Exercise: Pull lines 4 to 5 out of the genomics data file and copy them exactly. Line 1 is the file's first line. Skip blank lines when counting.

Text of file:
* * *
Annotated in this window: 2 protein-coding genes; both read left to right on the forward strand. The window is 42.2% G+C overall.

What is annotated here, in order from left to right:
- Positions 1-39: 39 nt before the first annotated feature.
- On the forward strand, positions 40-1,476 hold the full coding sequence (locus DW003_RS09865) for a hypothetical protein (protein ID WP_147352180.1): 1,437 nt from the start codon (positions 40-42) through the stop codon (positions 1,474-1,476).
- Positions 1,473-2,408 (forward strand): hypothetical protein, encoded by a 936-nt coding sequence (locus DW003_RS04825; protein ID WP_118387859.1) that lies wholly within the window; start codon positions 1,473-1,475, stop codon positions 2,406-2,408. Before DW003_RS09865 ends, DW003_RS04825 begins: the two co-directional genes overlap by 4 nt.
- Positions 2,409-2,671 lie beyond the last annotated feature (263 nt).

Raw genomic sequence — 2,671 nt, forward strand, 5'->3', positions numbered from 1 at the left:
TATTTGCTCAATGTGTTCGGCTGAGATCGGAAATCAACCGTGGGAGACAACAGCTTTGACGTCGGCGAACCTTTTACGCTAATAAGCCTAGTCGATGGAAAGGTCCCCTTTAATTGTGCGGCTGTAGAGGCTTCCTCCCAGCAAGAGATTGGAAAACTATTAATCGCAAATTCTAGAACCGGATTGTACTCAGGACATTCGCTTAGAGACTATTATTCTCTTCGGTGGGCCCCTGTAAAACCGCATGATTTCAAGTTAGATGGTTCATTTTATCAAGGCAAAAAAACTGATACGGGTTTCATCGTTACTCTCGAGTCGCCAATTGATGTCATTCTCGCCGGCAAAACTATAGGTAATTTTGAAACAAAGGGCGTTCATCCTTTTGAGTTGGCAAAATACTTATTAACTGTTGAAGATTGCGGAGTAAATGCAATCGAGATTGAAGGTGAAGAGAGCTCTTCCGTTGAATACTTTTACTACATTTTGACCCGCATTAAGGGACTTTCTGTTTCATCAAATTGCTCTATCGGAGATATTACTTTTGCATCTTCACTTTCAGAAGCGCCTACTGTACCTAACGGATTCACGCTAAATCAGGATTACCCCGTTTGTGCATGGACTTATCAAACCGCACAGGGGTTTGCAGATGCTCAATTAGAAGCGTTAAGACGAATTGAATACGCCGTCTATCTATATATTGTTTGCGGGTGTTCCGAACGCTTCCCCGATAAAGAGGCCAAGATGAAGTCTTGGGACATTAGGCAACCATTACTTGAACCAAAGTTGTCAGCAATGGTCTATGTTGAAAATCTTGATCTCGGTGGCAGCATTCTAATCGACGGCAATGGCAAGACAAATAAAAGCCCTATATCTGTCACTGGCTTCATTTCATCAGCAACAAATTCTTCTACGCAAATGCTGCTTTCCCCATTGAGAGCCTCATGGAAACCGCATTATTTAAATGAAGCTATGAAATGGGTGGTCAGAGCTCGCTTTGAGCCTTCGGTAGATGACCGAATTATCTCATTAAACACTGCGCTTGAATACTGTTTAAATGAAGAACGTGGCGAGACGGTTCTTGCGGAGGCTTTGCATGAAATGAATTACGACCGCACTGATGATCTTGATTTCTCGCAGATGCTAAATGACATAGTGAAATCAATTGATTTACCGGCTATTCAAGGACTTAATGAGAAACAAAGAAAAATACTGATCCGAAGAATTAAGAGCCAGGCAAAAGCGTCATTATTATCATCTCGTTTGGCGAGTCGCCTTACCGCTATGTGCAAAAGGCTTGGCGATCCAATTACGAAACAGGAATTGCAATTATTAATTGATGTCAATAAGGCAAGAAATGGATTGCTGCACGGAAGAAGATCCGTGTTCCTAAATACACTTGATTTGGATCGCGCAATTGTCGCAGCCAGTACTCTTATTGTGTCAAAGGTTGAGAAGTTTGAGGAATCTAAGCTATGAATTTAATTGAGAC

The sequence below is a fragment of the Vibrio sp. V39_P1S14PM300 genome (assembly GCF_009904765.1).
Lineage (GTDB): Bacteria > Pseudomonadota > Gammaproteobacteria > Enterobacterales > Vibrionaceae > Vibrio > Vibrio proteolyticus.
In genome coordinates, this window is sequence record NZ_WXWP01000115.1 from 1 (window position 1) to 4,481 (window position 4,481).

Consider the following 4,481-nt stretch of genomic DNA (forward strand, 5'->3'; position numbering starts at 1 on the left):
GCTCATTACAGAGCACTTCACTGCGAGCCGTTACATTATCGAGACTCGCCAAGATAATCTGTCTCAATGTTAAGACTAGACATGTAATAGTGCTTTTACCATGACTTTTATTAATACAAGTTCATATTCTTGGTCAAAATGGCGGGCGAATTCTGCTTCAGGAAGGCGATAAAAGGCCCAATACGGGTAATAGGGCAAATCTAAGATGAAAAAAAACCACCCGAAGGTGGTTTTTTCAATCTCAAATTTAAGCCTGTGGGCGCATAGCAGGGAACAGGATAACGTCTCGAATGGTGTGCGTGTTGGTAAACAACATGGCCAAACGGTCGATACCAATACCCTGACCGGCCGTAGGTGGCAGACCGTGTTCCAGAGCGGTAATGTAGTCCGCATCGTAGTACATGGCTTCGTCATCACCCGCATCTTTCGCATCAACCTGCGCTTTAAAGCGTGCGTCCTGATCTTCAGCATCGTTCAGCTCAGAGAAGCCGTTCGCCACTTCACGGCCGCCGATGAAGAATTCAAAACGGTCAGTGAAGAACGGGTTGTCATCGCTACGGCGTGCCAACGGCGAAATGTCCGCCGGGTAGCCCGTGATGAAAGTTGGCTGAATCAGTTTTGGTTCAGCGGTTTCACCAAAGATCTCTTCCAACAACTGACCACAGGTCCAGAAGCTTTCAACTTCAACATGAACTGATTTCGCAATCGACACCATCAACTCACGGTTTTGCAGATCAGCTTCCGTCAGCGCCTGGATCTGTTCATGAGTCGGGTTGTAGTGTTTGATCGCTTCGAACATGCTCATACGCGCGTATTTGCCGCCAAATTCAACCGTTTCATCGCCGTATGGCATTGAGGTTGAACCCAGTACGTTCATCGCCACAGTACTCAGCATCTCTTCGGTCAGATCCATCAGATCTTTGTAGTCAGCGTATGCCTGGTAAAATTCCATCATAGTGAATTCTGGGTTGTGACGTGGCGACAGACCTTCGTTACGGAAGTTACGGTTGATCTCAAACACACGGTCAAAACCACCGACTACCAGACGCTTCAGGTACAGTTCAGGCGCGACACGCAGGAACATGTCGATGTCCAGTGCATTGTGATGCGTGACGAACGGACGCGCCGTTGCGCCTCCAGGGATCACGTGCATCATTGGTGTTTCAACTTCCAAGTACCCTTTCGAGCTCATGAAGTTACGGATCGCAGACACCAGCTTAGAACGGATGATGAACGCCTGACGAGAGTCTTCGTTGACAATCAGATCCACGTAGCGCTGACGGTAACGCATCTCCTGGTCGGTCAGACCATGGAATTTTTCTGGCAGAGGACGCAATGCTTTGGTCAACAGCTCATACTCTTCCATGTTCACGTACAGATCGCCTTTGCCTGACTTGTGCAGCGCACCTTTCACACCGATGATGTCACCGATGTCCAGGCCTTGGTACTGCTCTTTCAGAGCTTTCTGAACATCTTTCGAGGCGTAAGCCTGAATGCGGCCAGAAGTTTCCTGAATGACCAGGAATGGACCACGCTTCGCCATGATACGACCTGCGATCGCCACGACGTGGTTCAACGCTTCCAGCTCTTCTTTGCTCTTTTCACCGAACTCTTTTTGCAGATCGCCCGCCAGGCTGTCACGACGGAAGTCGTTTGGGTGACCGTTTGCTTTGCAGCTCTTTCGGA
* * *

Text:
- On the forward strand, positions 40-1,476 hold the full coding sequence (locus DW003_RS09865) for a hypothetical protein (protein ID WP_147352180.1): 1,437 nt from the start codon (positions 40-42) through the stop codon (positions 1,474-1,476).
- Positions 1,473-2,408 (forward strand): hypothetical protein, encoded by a 936-nt coding sequence (locus DW003_RS04825; protein ID WP_118387859.1) that lies wholly within the window; start codon positions 1,473-1,475, stop codon positions 2,406-2,408. Before DW003_RS09865 ends, DW003_RS04825 begins: the two co-directional genes overlap by 4 nt.